The New York State Department of Financial Services (NYDFS) has published a set of new rules guiding the listing and delisting of digital assets to ensure the activities of crypto firms protect investors from financial harm.
According to an official post from the department, the new guidance is effective immediately and will replace older standards issued in 2020. All virtual asset firms are expected to incorporate the latest standards into their coin listing and delisting policies by December 8.
NYDFS Publishes New Guidance on Crypto Assets
The NYDFS released proposed updates to the former guidance to the public for comments in September. During the comment period, the agency received submissions from several crypto entities, advisory firms, industry groups, and the general public. The department also contacted crypto firms to identify areas that require greater clarity.
Commenters identified several areas to be considered in creating the new standards. Some had the notion that the risk associated with a digital asset partly depends on the nature of a crypto firm’s business activities. A good number sought clarity on risk assessment expectations to reduce regulatory uncertainty and ensure compliance. Others encouraged feasible notification requirements for coin delistings to prevent unintended harm.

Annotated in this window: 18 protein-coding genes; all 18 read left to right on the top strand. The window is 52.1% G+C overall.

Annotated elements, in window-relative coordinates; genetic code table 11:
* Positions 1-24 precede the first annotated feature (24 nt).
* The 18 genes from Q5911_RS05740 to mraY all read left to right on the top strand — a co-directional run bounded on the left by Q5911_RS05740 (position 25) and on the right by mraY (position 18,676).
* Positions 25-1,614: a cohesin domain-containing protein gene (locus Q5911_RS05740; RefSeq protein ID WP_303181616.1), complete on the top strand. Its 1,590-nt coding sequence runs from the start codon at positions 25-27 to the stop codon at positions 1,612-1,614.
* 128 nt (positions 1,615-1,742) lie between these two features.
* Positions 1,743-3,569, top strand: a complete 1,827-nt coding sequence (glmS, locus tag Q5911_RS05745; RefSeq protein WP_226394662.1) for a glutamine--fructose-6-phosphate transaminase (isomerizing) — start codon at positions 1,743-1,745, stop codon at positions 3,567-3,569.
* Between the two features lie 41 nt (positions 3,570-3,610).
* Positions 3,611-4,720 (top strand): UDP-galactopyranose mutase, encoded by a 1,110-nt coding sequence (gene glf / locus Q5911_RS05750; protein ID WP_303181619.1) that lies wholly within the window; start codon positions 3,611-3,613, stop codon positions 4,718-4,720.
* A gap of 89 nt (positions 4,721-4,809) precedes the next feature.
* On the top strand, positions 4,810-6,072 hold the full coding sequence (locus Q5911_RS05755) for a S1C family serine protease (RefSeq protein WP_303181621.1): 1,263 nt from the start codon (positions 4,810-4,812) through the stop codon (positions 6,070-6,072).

Due to the responses received, the NYDFS included risk-based considerations, clear risk assessment standards, tailored risk assessment expectations for specific crypto business activities, and limited exceptions to advance notification requirements for pressing circumstances in the updated guidance.
Firms Required to Update Policies
Per the new rules, crypto firms with previously approved coin listing and delisting policies can no longer self-certify coins until they incorporate the new guidance and receive fresh approval from the NYDFS.
“Following DFS approval of a coin-listing policy, a VC Entity may proceed with self-certification of coins, thereby making them available for approved virtual currency business activity in New York or to New Yorkers. The Department will not approve a coin-listing policy absent an accompanying coin-delisting policy,” the department said.
Crypto entities without DFS-approved coin listing policies can only list assets included in the agency’s greenlist. They are also subject to instructions from the department to delist any coins not on the greenlist but may have been approved by the agency as a material change to business.
Meanwhile, the NYDFS has asked all crypto firms to submit their final coin delisting policies for approval by January 31, 2024.